Sleep & Diabetes

Sleep & Diabetes

Both the quantity and quality of sleep play important roles in healthy living.1 Although sleep and diabetes have a complex relationship, various studies suggest a bidirectional association and recognize that good sleep can help with diabetes management.2 

Sleep Disorders Are Common in Diabetes – Sleep disorders such as insomnia, obstructive sleep apnea (OSA), and restless legs syndrome (RLS) are more prevalent in diabetic individuals than in the general population.2,3 Diabetes-related comorbidities such as obesity, neuropathic pain, nocturnal hypoglycemia, and increased sympathetic activity may contribute to the development of these disorders. Among individuals with type 1 diabetes mellitus (T1DM), approximately 30-50% report poor sleep and >50% have moderate to severe OSA.2 Among individuals with type 2 diabetes mellitus (T2DM), an estimated 39% is affected by insomnia, 24-86%  by OSA, and 8-45% by RLS.

Sleep Disorders Are a Risk Factor for T2DM – Studies suggest that sleep disturbances may be linked to the development of T2DM through various mechanisms, including accelerated loss of pancreatic b-cell function, increased levels of cortisol (a stress hormone associated with central adiposity and insulin resistance), increased inflammation, increased food consumption and weight, and decreased physical activity.2,4 

Sleep Disorders Are Linked to Poor Glycemic Control in T1DM and T2DM – Sleep deprivation is also associated with greater risk of developing impaired glucose tolerance and diabetes,5 and insomnia is linked to increased hemoglobin A1c levels in T2DM.3 Experimental short-term sleep deprivations have shown to decrease insulin sensitivity.4,6,7  In addition to the physiological changes, sleep disturbances have been linked to decreased engagement in diabetes self-management, posing barriers to achieving glycemic targets.2,8

The Burden of Diabetes Management Can Disrupt Sleep – Individuals with T1DM and T2DM commonly experience diabetes distress, characterized by feeling overwhelmed with the burdens of self-care and concerns and guilt over complications.9,10 This emotional distress, especially fears of developing hypoglycemia or other diabetes-related complications at night, can often disrupt sleep.2,8 Diabetes technology has been cited to both alleviate and aggravate the burdens; some have described devices such as continuous glucose monitors to disrupt sleep with alarms and malfunctions, while others experienced improvements in sleep as they trust the devices to notify them of issues during nighttime.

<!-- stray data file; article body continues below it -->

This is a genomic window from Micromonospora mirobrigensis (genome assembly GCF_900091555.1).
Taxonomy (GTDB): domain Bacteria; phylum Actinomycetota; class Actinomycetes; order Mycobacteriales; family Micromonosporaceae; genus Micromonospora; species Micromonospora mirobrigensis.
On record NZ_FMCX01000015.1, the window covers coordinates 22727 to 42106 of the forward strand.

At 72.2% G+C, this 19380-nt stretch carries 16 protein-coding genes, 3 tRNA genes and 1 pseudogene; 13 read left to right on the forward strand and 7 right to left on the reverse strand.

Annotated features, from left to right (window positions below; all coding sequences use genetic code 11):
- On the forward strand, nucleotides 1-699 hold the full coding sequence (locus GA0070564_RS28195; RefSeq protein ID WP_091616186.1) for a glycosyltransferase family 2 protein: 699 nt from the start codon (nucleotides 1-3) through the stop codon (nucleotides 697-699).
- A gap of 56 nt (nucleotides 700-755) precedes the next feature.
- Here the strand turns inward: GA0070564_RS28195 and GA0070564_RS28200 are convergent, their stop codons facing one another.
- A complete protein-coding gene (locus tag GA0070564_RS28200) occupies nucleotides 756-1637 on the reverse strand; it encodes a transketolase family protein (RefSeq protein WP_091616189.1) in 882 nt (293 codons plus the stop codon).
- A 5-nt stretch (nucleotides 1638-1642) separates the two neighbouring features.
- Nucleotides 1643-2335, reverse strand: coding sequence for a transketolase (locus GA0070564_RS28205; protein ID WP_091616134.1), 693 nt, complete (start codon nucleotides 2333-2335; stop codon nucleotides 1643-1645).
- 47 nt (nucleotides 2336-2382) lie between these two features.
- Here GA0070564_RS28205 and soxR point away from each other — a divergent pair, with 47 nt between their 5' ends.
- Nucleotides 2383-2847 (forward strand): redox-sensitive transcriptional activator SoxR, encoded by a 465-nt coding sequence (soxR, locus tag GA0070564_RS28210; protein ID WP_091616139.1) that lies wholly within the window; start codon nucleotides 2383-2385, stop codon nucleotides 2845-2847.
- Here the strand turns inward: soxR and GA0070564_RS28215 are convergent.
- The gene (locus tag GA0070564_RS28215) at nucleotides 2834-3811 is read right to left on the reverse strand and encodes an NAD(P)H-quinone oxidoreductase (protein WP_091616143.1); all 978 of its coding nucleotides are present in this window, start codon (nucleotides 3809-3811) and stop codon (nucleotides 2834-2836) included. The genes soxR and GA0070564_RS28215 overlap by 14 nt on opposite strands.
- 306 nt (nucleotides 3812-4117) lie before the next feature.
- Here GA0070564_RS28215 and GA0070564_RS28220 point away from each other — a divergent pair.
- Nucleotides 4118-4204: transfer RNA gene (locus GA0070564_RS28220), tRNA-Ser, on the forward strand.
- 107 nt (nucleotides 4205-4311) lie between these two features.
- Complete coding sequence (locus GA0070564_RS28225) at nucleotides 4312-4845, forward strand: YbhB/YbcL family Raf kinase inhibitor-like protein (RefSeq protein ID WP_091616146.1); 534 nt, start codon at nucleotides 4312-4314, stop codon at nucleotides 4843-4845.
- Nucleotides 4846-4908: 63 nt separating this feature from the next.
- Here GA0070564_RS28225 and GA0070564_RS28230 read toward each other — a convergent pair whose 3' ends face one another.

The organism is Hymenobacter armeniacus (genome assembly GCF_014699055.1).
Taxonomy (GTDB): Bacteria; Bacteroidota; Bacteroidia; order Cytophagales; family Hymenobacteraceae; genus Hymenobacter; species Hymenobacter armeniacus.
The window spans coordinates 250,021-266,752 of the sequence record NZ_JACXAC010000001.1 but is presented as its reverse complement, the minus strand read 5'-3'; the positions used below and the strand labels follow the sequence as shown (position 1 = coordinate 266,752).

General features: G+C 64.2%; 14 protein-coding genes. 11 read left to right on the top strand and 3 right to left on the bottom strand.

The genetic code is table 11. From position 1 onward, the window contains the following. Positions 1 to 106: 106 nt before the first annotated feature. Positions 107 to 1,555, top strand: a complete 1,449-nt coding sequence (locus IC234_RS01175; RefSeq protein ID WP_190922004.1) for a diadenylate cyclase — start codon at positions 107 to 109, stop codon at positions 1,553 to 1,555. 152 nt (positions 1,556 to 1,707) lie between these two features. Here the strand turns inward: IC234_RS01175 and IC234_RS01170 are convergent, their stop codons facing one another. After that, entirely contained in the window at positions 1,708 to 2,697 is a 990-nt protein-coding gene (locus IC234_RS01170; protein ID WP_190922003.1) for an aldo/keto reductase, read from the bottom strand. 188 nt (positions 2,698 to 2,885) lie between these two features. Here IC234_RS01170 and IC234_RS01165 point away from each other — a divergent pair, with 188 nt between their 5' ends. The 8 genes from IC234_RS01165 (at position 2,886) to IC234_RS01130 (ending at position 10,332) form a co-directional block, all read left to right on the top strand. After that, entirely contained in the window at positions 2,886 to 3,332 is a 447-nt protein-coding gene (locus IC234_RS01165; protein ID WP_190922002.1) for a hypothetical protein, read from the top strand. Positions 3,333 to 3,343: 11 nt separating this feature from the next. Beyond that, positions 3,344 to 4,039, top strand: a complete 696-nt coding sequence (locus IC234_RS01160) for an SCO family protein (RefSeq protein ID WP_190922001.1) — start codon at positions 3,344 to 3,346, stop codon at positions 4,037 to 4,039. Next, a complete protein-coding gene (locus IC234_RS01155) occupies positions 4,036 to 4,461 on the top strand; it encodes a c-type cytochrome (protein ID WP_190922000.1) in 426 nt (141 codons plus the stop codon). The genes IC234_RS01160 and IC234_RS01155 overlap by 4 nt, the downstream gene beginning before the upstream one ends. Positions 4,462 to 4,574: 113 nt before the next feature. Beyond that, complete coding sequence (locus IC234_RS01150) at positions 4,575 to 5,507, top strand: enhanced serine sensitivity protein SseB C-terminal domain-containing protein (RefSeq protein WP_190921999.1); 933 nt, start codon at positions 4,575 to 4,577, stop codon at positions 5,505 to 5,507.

1. Lao XQ, Liu X, Deng HB, et al. Sleep Quality, Sleep Duration, and the Risk of Coronary Heart Disease: A Prospective Cohort Study With 60,586 Adults. J Clin Sleep Med. 2018;14(1):109-117. doi:10.5664/jcsm.6894
2. ElSayed NA, Aleppo G, Aroda VR, et al. 5. Facilitating Positive Health Behaviors and Well-being to Improve Health Outcomes: Standards of Care in Diabetes—2023. Diabetes Care. 2022;46(Supplement_1):S68-S96. doi:10.2337/dc23-S005
3. Schipper SBJ, Van Veen MM, Elders PJM, et al. Sleep Disorders in People With Type 2 Diabetes and Associated Health Outcomes: A Review of the Literature. Diabetologia. 2021;64(11):2367-2377. doi:10.1007/s00125-021-05541-0
4. LeBlanc ES, Smith NX, Nichols GA, Allison MJ, Clarke GN. Insomnia Is Associated With an Increased Risk of Type 2 Diabetes in the Clinical Setting. BMJ Open Diabetes Res Care. 2018;6(1):e000604. doi:10.1136/bmjdrc-2018-000604
5. Gottlieb DJ, Punjabi NM, Newman AB, et al. Association of Sleep Time With Diabetes Mellitus and Impaired Glucose Tolerance. Arch Intern Med. 2005;165(8):863-867. doi:10.1001/archinte.165.8.863
6. van Leeuwen WMA, Hublin C, Sallinen M, Härmä M, Hirvonen A, Porkka-Heiskanen T. Prolonged Sleep Restriction Affects Glucose Metabolism in Healthy Young Men. Int J Endocrinol. 2010;2010:e108641. doi:10.1155/2010/108641
7. Buxton OM, Pavlova M, Reid EW, Wang W, Simonson DC, Adler GK. Sleep Restriction for 1 Week Reduces Insulin Sensitivity in Healthy Men. Diabetes. 2010;59(9):2126-2133. doi:10.2337/db09-0699
8. Carreon SA, Cao VT, Anderson BJ, Thompson DI, Marrero DG, Hilliard ME. “I Don’t Sleep Through the Night”: Qualitative Study of Sleep in Type 1 Diabetes. Diabetic Medicine. 2022;39(5):e14763. doi:10.1111/dme.14763
9. Ducat L, Philipson LH, Anderson BJ. The Mental Health Comorbidities of Diabetes. JAMA. 2014;312(7):691-692. doi:10.1001/jama.2014.8040
10. American Diabetes Association. Standards of Medical Care in Diabetes—2022 Abridged for Primary Care Providers. Clin Diabetes. 2022;40(1):10-38. doi:10.2337/cd22-as01



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